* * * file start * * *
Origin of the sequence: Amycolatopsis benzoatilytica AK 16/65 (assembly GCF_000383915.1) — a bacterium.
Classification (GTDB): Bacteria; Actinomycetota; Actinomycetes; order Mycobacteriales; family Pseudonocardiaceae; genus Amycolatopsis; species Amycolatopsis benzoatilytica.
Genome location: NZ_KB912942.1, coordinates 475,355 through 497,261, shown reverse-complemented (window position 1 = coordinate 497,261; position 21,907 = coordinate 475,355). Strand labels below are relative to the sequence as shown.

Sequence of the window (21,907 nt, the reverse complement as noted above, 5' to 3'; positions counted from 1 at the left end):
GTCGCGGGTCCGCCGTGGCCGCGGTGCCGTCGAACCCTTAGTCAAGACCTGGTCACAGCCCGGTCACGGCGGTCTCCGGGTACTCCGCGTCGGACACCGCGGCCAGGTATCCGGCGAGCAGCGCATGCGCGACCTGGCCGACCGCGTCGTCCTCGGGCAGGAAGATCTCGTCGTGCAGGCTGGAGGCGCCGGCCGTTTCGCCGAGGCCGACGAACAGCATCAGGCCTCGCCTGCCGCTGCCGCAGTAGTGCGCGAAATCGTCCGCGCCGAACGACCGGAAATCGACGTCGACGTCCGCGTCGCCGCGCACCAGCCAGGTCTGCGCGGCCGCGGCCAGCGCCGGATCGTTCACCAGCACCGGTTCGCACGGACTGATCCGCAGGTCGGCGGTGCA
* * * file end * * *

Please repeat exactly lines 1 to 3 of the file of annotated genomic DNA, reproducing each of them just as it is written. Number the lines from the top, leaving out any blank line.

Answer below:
Origin of the sequence: Amycolatopsis benzoatilytica AK 16/65 (assembly GCF_000383915.1) — a bacterium.
Classification (GTDB): Bacteria; Actinomycetota; Actinomycetes; order Mycobacteriales; family Pseudonocardiaceae; genus Amycolatopsis; species Amycolatopsis benzoatilytica.
Genome location: NZ_KB912942.1, coordinates 475,355 through 497,261, shown reverse-complemented (window position 1 = coordinate 497,261; position 21,907 = coordinate 475,355). Strand labels below are relative to the sequence as shown.